My frustration in the threads in question (and I suspect it would be the same in many subjects you take up), is twofold. First, many subjects are so far beyond the content of authoritative texts that there really isn't anything to work with (and remember, personal revelation does not---or ought not!---count)---so there's too little grist for the mill, in RoastedTomatoes' phrase (and I think he was speaking of more mundane, better-attested subjects; the problem is incomparably exacerbated in the wild subjects you take on). Second, while I am not necessarily opposed in principle to carefully reasoned attempts to tease out the human elements in order to accommodate empirical realities, I am less sanguine about doing so in order to support a wild theory. And your attempts to do so seemed arbitrary to me; I could not discern the 'rules of your game', so to speak, or get reasons out of you for some of your idiosyncratic choices.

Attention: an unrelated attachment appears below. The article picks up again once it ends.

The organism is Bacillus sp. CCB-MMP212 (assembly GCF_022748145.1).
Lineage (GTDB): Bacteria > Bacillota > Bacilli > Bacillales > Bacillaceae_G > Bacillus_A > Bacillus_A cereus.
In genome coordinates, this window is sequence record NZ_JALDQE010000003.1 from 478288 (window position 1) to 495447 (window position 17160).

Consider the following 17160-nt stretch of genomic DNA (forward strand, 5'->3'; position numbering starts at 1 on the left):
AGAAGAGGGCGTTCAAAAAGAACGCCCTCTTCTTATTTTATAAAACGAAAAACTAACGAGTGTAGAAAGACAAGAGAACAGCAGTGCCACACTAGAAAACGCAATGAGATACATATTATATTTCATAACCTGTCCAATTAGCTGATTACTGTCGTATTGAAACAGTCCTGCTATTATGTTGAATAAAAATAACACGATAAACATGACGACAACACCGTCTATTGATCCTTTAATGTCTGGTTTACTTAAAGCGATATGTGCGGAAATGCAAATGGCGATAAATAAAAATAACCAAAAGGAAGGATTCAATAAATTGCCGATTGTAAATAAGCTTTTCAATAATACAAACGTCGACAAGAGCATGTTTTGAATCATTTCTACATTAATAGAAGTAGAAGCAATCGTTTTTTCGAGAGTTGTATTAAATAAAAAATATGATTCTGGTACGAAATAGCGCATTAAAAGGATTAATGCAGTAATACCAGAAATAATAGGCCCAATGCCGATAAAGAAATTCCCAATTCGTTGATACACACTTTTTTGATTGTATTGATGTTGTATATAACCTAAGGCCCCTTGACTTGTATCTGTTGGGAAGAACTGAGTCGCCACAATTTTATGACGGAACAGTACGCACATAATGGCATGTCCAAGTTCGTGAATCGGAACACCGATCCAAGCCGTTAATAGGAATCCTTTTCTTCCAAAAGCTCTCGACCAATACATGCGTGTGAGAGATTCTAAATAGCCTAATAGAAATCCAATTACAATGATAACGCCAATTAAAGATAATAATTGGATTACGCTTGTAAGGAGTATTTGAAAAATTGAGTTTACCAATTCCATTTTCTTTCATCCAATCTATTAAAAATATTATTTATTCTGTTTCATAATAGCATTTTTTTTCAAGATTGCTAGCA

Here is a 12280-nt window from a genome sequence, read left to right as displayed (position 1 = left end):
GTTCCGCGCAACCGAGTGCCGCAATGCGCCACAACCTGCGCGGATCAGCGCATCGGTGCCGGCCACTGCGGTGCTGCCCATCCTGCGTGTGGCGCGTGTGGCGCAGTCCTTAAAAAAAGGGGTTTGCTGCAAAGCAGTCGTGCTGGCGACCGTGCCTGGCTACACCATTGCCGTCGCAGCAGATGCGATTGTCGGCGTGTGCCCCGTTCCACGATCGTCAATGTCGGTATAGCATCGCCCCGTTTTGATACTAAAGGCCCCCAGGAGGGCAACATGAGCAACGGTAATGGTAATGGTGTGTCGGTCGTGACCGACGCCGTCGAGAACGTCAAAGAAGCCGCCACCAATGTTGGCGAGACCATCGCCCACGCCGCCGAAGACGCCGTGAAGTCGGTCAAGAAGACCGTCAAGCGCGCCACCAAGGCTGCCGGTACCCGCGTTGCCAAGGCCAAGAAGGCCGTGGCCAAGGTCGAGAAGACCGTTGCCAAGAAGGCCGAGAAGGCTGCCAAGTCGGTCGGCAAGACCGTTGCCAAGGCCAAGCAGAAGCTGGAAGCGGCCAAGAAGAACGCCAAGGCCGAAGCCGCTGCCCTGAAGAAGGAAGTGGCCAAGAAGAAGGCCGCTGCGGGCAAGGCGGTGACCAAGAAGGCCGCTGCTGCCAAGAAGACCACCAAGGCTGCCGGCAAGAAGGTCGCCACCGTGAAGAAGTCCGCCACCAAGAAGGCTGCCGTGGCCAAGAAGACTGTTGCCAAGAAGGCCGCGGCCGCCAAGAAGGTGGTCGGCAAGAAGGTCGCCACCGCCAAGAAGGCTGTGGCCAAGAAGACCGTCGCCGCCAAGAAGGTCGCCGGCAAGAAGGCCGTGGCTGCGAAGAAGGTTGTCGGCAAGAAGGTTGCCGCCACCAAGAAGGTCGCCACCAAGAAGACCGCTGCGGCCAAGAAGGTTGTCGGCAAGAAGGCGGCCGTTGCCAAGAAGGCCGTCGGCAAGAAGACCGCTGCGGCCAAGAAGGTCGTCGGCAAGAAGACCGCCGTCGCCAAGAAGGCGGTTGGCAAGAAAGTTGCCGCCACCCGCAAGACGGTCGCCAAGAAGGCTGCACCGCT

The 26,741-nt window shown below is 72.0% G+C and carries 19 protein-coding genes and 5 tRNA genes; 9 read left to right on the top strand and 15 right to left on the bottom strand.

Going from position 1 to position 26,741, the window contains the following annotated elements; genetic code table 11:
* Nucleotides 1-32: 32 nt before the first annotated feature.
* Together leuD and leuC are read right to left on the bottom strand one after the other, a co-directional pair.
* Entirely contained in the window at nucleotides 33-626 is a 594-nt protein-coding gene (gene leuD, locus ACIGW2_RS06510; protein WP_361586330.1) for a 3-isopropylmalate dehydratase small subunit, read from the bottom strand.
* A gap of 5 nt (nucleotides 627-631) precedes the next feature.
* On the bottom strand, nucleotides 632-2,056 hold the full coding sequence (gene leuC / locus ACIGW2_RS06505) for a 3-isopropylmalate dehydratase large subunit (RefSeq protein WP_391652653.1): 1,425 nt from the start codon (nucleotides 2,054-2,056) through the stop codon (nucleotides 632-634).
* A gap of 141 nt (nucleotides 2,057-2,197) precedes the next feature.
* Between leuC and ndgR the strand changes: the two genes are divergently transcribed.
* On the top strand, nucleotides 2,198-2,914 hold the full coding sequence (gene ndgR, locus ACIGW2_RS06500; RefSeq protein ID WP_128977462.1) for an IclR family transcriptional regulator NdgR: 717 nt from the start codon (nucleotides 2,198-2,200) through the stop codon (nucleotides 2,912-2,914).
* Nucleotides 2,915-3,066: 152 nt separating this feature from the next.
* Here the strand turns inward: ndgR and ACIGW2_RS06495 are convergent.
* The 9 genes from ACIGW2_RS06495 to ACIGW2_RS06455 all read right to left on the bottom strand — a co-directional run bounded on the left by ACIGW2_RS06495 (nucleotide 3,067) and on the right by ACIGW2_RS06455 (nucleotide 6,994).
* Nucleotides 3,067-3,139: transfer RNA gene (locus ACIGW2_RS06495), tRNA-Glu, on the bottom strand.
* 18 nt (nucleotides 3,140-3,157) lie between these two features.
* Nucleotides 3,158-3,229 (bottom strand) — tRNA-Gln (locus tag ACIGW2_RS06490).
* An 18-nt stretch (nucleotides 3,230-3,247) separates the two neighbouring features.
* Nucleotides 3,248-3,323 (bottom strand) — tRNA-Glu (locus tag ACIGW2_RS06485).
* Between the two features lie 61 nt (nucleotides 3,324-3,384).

I had, in other words, similar concerns to those of Eric. 

Comment by Christian Y. Cardall | 2/18/2006 09:09:00 PM  

Blake,  I share your interest in blogging for similar reasons to those you mention. And I like Geoff, and am curious about some of the topics he brings up. I guess I just got frustrated by the fact that in this particular case I could not discern a methodology for ignoring or inconsistently treating large segments of Joseph's revealed corpus, and a perception on my part that things might have been taken more seriously than the evidence and the arguments to date justify.